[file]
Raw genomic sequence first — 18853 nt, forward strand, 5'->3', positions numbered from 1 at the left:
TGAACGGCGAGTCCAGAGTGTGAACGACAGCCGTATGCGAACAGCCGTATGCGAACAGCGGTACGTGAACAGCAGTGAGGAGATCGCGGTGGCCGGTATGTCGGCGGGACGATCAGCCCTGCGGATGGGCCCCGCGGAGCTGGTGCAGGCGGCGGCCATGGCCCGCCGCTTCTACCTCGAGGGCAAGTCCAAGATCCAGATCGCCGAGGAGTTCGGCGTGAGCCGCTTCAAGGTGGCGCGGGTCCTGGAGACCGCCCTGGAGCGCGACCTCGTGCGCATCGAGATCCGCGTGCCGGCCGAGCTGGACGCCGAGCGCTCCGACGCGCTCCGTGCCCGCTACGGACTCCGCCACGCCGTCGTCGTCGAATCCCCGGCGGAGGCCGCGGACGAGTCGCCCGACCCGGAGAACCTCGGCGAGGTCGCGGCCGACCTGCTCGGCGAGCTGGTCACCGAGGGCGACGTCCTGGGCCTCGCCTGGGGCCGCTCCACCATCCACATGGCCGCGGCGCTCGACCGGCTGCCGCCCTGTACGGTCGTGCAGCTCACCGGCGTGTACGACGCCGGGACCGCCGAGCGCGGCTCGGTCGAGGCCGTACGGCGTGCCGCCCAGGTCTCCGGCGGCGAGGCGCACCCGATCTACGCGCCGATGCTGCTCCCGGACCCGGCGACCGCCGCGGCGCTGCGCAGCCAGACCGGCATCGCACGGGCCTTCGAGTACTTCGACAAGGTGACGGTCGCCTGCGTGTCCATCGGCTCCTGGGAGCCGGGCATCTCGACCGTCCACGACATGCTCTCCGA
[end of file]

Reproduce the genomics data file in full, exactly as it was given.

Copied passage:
Raw genomic sequence first — 18853 nt, forward strand, 5'->3', positions numbered from 1 at the left:
TGAACGGCGAGTCCAGAGTGTGAACGACAGCCGTATGCGAACAGCCGTATGCGAACAGCGGTACGTGAACAGCAGTGAGGAGATCGCGGTGGCCGGTATGTCGGCGGGACGATCAGCCCTGCGGATGGGCCCCGCGGAGCTGGTGCAGGCGGCGGCCATGGCCCGCCGCTTCTACCTCGAGGGCAAGTCCAAGATCCAGATCGCCGAGGAGTTCGGCGTGAGCCGCTTCAAGGTGGCGCGGGTCCTGGAGACCGCCCTGGAGCGCGACCTCGTGCGCATCGAGATCCGCGTGCCGGCCGAGCTGGACGCCGAGCGCTCCGACGCGCTCCGTGCCCGCTACGGACTCCGCCACGCCGTCGTCGTCGAATCCCCGGCGGAGGCCGCGGACGAGTCGCCCGACCCGGAGAACCTCGGCGAGGTCGCGGCCGACCTGCTCGGCGAGCTGGTCACCGAGGGCGACGTCCTGGGCCTCGCCTGGGGCCGCTCCACCATCCACATGGCCGCGGCGCTCGACCGGCTGCCGCCCTGTACGGTCGTGCAGCTCACCGGCGTGTACGACGCCGGGACCGCCGAGCGCGGCTCGGTCGAGGCCGTACGGCGTGCCGCCCAGGTCTCCGGCGGCGAGGCGCACCCGATCTACGCGCCGATGCTGCTCCCGGACCCGGCGACCGCCGCGGCGCTGCGCAGCCAGACCGGCATCGCACGGGCCTTCGAGTACTTCGACAAGGTGACGGTCGCCTGCGTGTCCATCGGCTCCTGGGAGCCGGGCATCTCGACCGTCCACGACATGCTCTCCGA